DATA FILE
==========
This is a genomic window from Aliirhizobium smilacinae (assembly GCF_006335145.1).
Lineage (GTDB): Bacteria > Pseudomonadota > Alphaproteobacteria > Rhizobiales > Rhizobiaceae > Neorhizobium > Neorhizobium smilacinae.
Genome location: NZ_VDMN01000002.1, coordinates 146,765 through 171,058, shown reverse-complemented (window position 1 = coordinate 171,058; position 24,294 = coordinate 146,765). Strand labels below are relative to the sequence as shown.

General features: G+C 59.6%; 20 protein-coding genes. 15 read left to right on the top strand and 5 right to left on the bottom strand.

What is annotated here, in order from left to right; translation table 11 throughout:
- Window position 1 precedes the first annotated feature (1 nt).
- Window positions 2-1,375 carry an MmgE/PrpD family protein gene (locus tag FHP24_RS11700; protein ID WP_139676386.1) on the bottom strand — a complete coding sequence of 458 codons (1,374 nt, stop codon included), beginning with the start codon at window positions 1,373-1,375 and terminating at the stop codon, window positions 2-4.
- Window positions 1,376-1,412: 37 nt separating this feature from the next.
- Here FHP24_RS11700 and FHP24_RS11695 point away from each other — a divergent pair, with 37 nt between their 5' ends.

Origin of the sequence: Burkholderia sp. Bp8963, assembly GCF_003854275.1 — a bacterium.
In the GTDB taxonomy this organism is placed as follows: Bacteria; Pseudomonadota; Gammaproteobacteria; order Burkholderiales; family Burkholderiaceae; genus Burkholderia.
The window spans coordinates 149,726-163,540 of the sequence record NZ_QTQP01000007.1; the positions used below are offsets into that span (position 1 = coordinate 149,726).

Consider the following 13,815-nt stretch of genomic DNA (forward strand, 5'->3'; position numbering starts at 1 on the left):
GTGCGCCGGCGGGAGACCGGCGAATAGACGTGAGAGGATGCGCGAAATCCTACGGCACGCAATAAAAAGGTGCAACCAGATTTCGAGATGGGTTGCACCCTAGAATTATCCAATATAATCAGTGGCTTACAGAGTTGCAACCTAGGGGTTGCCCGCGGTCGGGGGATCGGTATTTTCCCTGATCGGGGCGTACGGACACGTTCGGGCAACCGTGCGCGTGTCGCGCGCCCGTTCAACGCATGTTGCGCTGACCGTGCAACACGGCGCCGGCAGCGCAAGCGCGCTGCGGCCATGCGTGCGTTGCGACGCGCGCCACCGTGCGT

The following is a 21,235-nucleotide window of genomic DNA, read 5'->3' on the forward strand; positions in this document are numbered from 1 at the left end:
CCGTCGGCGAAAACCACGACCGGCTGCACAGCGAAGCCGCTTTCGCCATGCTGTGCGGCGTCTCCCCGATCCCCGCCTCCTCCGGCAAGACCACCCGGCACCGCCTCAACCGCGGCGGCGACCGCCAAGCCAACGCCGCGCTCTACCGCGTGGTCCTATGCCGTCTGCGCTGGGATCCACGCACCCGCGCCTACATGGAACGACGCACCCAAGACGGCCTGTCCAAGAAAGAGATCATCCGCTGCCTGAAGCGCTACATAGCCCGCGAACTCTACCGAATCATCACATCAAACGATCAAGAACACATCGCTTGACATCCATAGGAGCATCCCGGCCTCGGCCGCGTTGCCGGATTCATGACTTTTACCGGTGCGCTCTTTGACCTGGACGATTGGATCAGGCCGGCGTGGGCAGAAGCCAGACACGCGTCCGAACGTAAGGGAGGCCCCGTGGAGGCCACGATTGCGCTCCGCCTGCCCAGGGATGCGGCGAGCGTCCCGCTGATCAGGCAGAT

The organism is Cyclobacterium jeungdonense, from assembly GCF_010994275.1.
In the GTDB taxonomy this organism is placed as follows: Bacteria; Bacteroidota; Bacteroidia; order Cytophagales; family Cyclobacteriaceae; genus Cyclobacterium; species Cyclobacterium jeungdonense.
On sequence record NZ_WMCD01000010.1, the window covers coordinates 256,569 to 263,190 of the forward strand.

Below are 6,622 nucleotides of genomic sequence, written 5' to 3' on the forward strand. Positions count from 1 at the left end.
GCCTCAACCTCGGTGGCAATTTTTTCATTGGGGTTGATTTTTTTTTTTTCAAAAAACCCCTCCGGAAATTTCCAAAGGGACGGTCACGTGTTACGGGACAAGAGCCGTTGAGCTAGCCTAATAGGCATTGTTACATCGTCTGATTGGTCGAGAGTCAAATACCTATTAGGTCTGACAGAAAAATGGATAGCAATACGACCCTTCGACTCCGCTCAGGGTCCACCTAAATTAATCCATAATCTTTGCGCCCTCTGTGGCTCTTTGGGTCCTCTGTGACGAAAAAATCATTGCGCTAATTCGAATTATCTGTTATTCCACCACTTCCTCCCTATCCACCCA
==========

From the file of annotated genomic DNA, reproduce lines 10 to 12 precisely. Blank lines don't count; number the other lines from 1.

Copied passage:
Origin of the sequence: Burkholderia sp. Bp8963, assembly GCF_003854275.1 — a bacterium.
In the GTDB taxonomy this organism is placed as follows: Bacteria; Pseudomonadota; Gammaproteobacteria; order Burkholderiales; family Burkholderiaceae; genus Burkholderia.
The window spans coordinates 149,726-163,540 of the sequence record NZ_QTQP01000007.1; the positions used below are offsets into that span (position 1 = coordinate 149,726).